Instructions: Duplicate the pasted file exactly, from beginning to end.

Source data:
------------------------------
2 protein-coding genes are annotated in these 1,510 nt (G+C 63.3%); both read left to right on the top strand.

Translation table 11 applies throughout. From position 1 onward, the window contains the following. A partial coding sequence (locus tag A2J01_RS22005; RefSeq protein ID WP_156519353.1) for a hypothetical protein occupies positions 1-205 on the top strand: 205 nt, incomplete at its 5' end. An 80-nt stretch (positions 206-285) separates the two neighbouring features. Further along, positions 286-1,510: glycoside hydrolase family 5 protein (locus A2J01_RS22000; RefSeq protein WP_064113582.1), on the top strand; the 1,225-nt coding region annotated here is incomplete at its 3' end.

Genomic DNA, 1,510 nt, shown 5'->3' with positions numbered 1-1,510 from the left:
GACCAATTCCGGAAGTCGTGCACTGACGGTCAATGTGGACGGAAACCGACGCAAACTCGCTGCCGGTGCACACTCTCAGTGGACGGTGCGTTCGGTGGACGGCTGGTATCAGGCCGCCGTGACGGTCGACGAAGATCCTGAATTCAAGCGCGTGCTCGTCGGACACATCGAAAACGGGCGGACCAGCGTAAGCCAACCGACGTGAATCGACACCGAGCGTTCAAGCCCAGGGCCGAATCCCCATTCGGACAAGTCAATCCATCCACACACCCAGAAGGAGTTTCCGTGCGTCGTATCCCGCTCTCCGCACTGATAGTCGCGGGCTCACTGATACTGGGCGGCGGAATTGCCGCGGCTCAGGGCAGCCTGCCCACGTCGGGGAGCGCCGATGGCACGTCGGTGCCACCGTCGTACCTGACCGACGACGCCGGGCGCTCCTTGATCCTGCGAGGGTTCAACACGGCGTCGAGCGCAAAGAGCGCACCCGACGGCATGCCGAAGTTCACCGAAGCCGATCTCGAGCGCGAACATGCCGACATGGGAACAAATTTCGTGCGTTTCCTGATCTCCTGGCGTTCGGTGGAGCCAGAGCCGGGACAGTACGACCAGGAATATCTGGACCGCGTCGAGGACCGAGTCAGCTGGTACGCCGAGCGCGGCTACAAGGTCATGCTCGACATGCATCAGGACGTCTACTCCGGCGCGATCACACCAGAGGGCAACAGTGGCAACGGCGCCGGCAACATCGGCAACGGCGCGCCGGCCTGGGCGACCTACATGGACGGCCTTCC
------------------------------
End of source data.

2 protein-coding genes are annotated in these 1,510 nt (G+C 63.3%); both read left to right on the top strand.

Translation table 11 applies throughout. From position 1 onward, the window contains the following. A partial coding sequence (locus tag A2J01_RS22005; RefSeq protein ID WP_156519353.1) for a hypothetical protein occupies positions 1-205 on the top strand: 205 nt, incomplete at its 5' end. An 80-nt stretch (positions 206-285) separates the two neighbouring features. Further along, positions 286-1,510: glycoside hydrolase family 5 protein (locus A2J01_RS22000; RefSeq protein WP_064113582.1), on the top strand; the 1,225-nt coding region annotated here is incomplete at its 3' end.

Genomic DNA, 1,510 nt, shown 5'->3' with positions numbered 1-1,510 from the left:
GACCAATTCCGGAAGTCGTGCACTGACGGTCAATGTGGACGGAAACCGACGCAAACTCGCTGCCGGTGCACACTCTCAGTGGACGGTGCGTTCGGTGGACGGCTGGTATCAGGCCGCCGTGACGGTCGACGAAGATCCTGAATTCAAGCGCGTGCTCGTCGGACACATCGAAAACGGGCGGACCAGCGTAAGCCAACCGACGTGAATCGACACCGAGCGTTCAAGCCCAGGGCCGAATCCCCATTCGGACAAGTCAATCCATCCACACACCCAGAAGGAGTTTCCGTGCGTCGTATCCCGCTCTCCGCACTGATAGTCGCGGGCTCACTGATACTGGGCGGCGGAATTGCCGCGGCTCAGGGCAGCCTGCCCACGTCGGGGAGCGCCGATGGCACGTCGGTGCCACCGTCGTACCTGACCGACGACGCCGGGCGCTCCTTGATCCTGCGAGGGTTCAACACGGCGTCGAGCGCAAAGAGCGCACCCGACGGCATGCCGAAGTTCACCGAAGCCGATCTCGAGCGCGAACATGCCGACATGGGAACAAATTTCGTGCGTTTCCTGATCTCCTGGCGTTCGGTGGAGCCAGAGCCGGGACAGTACGACCAGGAATATCTGGACCGCGTCGAGGACCGAGTCAGCTGGTACGCCGAGCGCGGCTACAAGGTCATGCTCGACATGCATCAGGACGTCTACTCCGGCGCGATCACACCAGAGGGCAACAGTGGCAACGGCGCCGGCAACATCGGCAACGGCGCGCCGGCCTGGGCGACCTACATGGACGGCCTTCC